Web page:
• Prediction #6- Claudia Bridges will be elected to the city council. In the primary she and James Howard Adams were only separated by 35 votes. I think again they will be extremely close. But ultimately I am not going to underestimate Claudia again. I think she will get the second slot and win. I think she connects well to the city and has been running a really good campaign.
Result- Mostly correct. Claudia did win and outperformed James but also out performed Peggy. Claudia has run a great campaign worked hard and really connected with voters. I think she will do an excellent job on council and can't wait to see her in action.

  • Prediction #7- That leaves James Howard Adams not making it in. I cannot say how impressed I have been with James Howard Adams. I think he has run a good campaign. I have not been to every event but largely what I have seen, he has been very positive. But I don't think he connects as well as Claudia and others to those in the community and I think he will loose. However, I think he will be positioned well to run and win in the future.
Result- I was wrong. Again only by 39 votes but James did it. The times I drove by during early voting I saw that he, Claudia and Kiernan were out at the credit union. And that extra face to face push, I think really helped. I think James will bring a unique perspective to council and I am excited to see him in action.
  • Prediction #8- Mayor Woodbury will win a second term. As close as it is, he has good name recognition and the moral victory of winning the primary (some people really want to back a winner). Again, I don’t feel very strongly about this one but in the end that is my call.
Result- I was wrong and not only that Woodbury lost but I thought it would be much closer. In the end, I assumed the Harhay votes going 60-40 to Kiernan's favor and new voters that didn't vote in the primary going to Woodbury with similar 60-40 split. I think Kiernan got more Harhay voters than I predicted and also beat Woodbury on those that hadn't voted in the primary. In the end, we got a Mayor McManus by over 400 votes almost a 10% victory.

I have always like Rod and still do. I think he did an excellent job as Mayor and deserves our gratitude. But I think this change will be good for him and for our city. If he was a good mayor why would it be good that he lost? The truth is, as the vote showed he was not able to garner the trust of the people. Rod has always come off as somewhat snooty (I hope this is the right word). I don't think he is and the more I have gotten to know him the more impressed I am with him, but due to his more shy and reserved nature he doesn't come off as that personable. I think this has led to many mistrusting him and therefore the need for a change.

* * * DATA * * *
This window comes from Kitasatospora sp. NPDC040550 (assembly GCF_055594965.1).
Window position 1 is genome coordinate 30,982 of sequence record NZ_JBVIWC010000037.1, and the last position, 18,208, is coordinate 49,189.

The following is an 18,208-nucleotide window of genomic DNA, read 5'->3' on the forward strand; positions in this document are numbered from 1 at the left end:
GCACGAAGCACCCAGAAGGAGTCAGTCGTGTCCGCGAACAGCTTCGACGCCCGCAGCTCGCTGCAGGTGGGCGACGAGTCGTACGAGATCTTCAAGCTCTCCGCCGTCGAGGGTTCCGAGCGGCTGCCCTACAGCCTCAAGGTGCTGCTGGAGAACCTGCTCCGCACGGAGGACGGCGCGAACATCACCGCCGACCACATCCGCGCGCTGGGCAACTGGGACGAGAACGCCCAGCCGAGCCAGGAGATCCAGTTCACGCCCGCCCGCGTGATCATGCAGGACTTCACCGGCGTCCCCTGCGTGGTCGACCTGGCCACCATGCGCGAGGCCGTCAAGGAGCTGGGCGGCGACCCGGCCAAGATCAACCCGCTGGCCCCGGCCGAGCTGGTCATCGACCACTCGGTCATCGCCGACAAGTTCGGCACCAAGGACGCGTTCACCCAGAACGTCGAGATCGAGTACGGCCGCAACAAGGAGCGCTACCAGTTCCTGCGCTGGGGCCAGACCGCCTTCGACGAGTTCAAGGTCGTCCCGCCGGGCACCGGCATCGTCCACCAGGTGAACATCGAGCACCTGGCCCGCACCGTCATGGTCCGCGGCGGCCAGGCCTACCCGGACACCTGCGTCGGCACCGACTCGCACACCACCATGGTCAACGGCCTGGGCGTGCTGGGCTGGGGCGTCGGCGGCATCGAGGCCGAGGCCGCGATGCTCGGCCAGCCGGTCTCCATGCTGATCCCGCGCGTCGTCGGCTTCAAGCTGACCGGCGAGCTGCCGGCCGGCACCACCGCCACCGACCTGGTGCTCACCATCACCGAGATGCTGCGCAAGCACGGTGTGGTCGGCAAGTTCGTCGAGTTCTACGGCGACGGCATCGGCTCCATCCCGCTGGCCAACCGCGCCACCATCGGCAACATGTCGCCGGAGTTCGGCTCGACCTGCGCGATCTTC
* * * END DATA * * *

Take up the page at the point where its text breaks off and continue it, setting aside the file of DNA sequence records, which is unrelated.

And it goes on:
I also always like it when you see that money is not everything in politics. Rod way outspent McManus and Rod made some significant blunders during the election in my mind that really hurt him (in some ways because he spent too much and sent out too many flyers). He was more negative than he needed to be and should of focused on his accomplishments and not tried to drag Kiernan down. I never like negative politics and while I didn't see everything I would argue that from face value Kiernan ran a cleaner campaign. (And I mean Kiernan himself, there were many who supported him that were very negative, but you can't control what others say.) Also Kiernan, defiantly ran a more grass roots face to face campaign. A wise man once told me when I originally didn't think Harhay had a chance at city council, "I have seen him face to face, with people, and he makes sure to get face to face with people. You can't underestimate that type of campaign." Interestingly enough, the person who told me that was Mayor Woodbury. I think the Mayor may have had things on his plate that limited his face to face campaigning but for every flyer, I think Kiernan had a hand shake and that, in the end made a big difference.

What about Mayor McManus? I think he will do a good job. I think he ran a good campaign and I think he is honest about his love of this city. I don't always agree with him, but he is well thought out and seems to be very fiscally conservative with city money. I think he has a chance to build some trust with the citizens given that many of those that are most distrusting of the city are very supportive of him. That should give him a lot of room to accomplish some good work. I look forward to seeing him do well and will happily support him any way I can.

A big thank you to everyone who ran, helped others run, and got out and voted. Here is to a great next four years.